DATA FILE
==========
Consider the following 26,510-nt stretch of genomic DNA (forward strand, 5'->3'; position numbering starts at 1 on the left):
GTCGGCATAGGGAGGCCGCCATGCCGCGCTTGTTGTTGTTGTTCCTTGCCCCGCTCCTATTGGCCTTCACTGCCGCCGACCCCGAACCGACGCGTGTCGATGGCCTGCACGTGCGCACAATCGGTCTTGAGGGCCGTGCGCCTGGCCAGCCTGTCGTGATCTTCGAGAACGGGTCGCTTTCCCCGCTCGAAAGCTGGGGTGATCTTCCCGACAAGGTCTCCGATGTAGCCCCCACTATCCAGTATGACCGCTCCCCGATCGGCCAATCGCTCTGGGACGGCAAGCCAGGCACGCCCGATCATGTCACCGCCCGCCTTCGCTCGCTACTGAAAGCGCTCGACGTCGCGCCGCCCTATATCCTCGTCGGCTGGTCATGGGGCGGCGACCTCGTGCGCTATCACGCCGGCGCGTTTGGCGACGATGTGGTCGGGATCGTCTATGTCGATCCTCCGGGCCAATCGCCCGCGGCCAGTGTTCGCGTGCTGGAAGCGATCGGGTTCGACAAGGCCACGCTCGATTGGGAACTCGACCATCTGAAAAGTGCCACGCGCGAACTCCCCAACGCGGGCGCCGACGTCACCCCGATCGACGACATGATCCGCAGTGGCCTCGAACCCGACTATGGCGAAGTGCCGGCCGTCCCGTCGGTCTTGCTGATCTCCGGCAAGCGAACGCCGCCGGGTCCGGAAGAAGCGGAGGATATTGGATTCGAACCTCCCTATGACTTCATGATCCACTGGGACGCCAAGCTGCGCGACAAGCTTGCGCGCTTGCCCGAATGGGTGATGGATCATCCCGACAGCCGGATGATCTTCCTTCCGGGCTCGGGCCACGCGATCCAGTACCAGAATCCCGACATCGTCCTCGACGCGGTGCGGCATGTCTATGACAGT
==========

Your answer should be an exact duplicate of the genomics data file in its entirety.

Consider the following 26,510-nt stretch of genomic DNA (forward strand, 5'->3'; position numbering starts at 1 on the left):
GTCGGCATAGGGAGGCCGCCATGCCGCGCTTGTTGTTGTTGTTCCTTGCCCCGCTCCTATTGGCCTTCACTGCCGCCGACCCCGAACCGACGCGTGTCGATGGCCTGCACGTGCGCACAATCGGTCTTGAGGGCCGTGCGCCTGGCCAGCCTGTCGTGATCTTCGAGAACGGGTCGCTTTCCCCGCTCGAAAGCTGGGGTGATCTTCCCGACAAGGTCTCCGATGTAGCCCCCACTATCCAGTATGACCGCTCCCCGATCGGCCAATCGCTCTGGGACGGCAAGCCAGGCACGCCCGATCATGTCACCGCCCGCCTTCGCTCGCTACTGAAAGCGCTCGACGTCGCGCCGCCCTATATCCTCGTCGGCTGGTCATGGGGCGGCGACCTCGTGCGCTATCACGCCGGCGCGTTTGGCGACGATGTGGTCGGGATCGTCTATGTCGATCCTCCGGGCCAATCGCCCGCGGCCAGTGTTCGCGTGCTGGAAGCGATCGGGTTCGACAAGGCCACGCTCGATTGGGAACTCGACCATCTGAAAAGTGCCACGCGCGAACTCCCCAACGCGGGCGCCGACGTCACCCCGATCGACGACATGATCCGCAGTGGCCTCGAACCCGACTATGGCGAAGTGCCGGCCGTCCCGTCGGTCTTGCTGATCTCCGGCAAGCGAACGCCGCCGGGTCCGGAAGAAGCGGAGGATATTGGATTCGAACCTCCCTATGACTTCATGATCCACTGGGACGCCAAGCTGCGCGACAAGCTTGCGCGCTTGCCCGAATGGGTGATGGATCATCCCGACAGCCGGATGATCTTCCTTCCGGGCTCGGGCCACGCGATCCAGTACCAGAATCCCGACATCGTCCTCGACGCGGTGCGGCATGTCTATGACAGT